This is the question I pose to any and all who would walk this path with me.  Do you want at the center of your life the way of love that Jesus taught, practiced, and lived?  Imagine me sitting on the porch, asking a student or a faculty member that very question.  Imagine them saying “yes.”  Imagine us opening the door only to find a wall with a sign that says:

+ Progressives only
+Mainliners only
+Traditional Christians only
+Evangelicals only
+Orthodox only
+Straights only
+Creationists only
+Christians only

The Book of Ephesians has a name for that wall—“the dividing wall of hostility” (2:14).  This passage uses temple language, and the interpretation of the passage that makes the most sense to me is that the dividing wall of hostility is the wall that kept Gentiles out of the temple proper.  They could come in so far, into the Court of Gentiles, but no further.  Some of the Christians at Ephesus were trying to make everyone who came to Jesus first convert to Judaism.  The author of Ephesians says there is no place for such a division, for such a dividing wall of hostility.  There is no difference between Jews and Gentiles.  Christ has torn down the dividing wall of hostility, allowing any and all to enter into the presence of God.

If, as The United Methodist Church teaches, the goal of salvation is to save us to the uttermost, to perfect us in love, anything that gets in the way of that is a dividing wall of hostility.  So I say, “Down with the walls.”

Imagine me sitting on the porch of prevenient grace with a Buddhist student.  (This is entirely hypothetical.  I have had no such conversation with a Buddhist student.  But imagine it.)  I describe the life that is centered on the way of love that Jesus taught, practiced, and lived.  This person says, “This reminds me a lot of what is said in the Urdana-Varga: ‘Do not treat others in ways that you yourself would find hurtful.’  I might be interested in walking with you along the path you describe.”  Should this person reject their Buddhism and become a Christian?  Maybe.  That’s certainly a possibility, if that’s what the person, after much discernment, decided to do.  But that’s certainly not why I’m on the porch talking about Jesus’ way of love.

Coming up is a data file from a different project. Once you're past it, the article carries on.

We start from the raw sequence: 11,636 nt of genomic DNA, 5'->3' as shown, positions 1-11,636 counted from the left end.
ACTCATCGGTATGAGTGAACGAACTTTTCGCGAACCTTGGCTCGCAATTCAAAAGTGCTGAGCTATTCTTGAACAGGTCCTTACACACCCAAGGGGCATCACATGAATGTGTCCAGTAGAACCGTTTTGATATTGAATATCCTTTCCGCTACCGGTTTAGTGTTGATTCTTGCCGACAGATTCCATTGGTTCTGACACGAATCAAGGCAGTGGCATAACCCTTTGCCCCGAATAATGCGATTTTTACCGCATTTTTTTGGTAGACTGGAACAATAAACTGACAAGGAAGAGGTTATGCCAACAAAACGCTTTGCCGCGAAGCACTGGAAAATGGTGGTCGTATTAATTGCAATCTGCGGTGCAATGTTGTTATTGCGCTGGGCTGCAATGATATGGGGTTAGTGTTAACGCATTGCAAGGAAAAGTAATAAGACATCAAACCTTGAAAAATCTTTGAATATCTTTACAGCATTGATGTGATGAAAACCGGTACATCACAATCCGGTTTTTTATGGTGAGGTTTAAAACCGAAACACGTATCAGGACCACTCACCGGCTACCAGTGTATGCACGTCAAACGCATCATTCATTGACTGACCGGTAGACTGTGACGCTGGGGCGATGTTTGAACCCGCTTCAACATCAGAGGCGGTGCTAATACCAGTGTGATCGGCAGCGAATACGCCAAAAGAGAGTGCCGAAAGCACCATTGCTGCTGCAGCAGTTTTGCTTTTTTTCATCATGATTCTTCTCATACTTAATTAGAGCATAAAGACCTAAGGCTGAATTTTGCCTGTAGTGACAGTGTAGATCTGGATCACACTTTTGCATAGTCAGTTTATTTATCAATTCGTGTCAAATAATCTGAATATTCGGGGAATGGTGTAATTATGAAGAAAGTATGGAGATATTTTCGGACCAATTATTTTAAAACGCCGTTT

There are Christians who are as far away from being saved to the uttermost as it is possible to be.  Wesley said that a Christian who started along the path but who was not nurtured toward love often became more “a child of the devil” than when they’d begun.  On the other hand, there are others, who may not identify themselves as “Christians” for one reason or another, whose lives are filled with justice, righteousness, and, most importantly, love.  It seems to me that those persons, regardless of whether they are Christians or not, are being saved to the uttermost.  I would be honored to walk the way of love with a Buddhist or any other human being on the planet, without regard to their culturally identified religion.  Any dividing wall of hostility that would keep these people out?  I’m going to do everything I can to tear down that wall!

Does that mean I think all religions are the same?  No, some expressions of religion are driven by purity, which in their most radical forms, turn into hate. Other expressions are centered on love. Which religion(s) does God prefer, I wonder? I think God prefers those expressions of religion that convert people to love.

God doesn't care whether you're Methodist or Muslim, Adventist or Atheist, Jehovah's Witness or Jewish, Baptist or Buddhist, Holiness or Hindu, Presbyterian or Pagan. If your religion turns you into a hateful person, it's the wrong religion for you. On the other hand, if your religion turns you into a loving person, you are born of God (1 John 4:7), regardless of what your religion might be or might not be.

So here we are, you and I, sitting metaphorically on that porch of prevenient grace.  Wesley once said, “If your heart is as my heart, give me your hand.”  My heart is set on walking the way of love that Jesus taught, practiced, and lived.  My heart is to be made perfect in love and to shepherd others along this path.  Is your heart as my heart?  If it is, I invite you to walk through the door with me, to help me become perfected in love as I help you to do the same, to do no harm, to do good, and to stay in love with God.  I invite you to share your spiritual treasures with me, as I share my spiritual treasures with you.  No matter who you are, I invite you to walk with the Union community as we move closer to love.


Thomas Bolton said...

Tear down the walls! Thanks for this thoughtful blog. I really appreciate your thoughts here.

David Miller said...

Thanks for the encouragement!

D Napier said...

Encouraging words, Rev. Thank you.

David Miller said...

Thanks, Deborah. I appreciate that.

Chris Whitehead said...

Well done David.

QMommaD said...

THANK YOU, purposely in caps!